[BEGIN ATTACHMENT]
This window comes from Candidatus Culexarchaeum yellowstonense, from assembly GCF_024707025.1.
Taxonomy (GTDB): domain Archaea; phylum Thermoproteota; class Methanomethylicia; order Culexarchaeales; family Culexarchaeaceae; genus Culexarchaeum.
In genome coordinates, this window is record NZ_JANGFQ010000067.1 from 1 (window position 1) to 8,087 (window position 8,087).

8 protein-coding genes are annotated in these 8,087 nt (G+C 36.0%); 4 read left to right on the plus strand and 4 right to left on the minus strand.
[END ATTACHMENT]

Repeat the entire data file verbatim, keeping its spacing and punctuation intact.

This window comes from Candidatus Culexarchaeum yellowstonense, from assembly GCF_024707025.1.
Taxonomy (GTDB): domain Archaea; phylum Thermoproteota; class Methanomethylicia; order Culexarchaeales; family Culexarchaeaceae; genus Culexarchaeum.
In genome coordinates, this window is record NZ_JANGFQ010000067.1 from 1 (window position 1) to 8,087 (window position 8,087).

8 protein-coding genes are annotated in these 8,087 nt (G+C 36.0%); 4 read left to right on the plus strand and 4 right to left on the minus strand.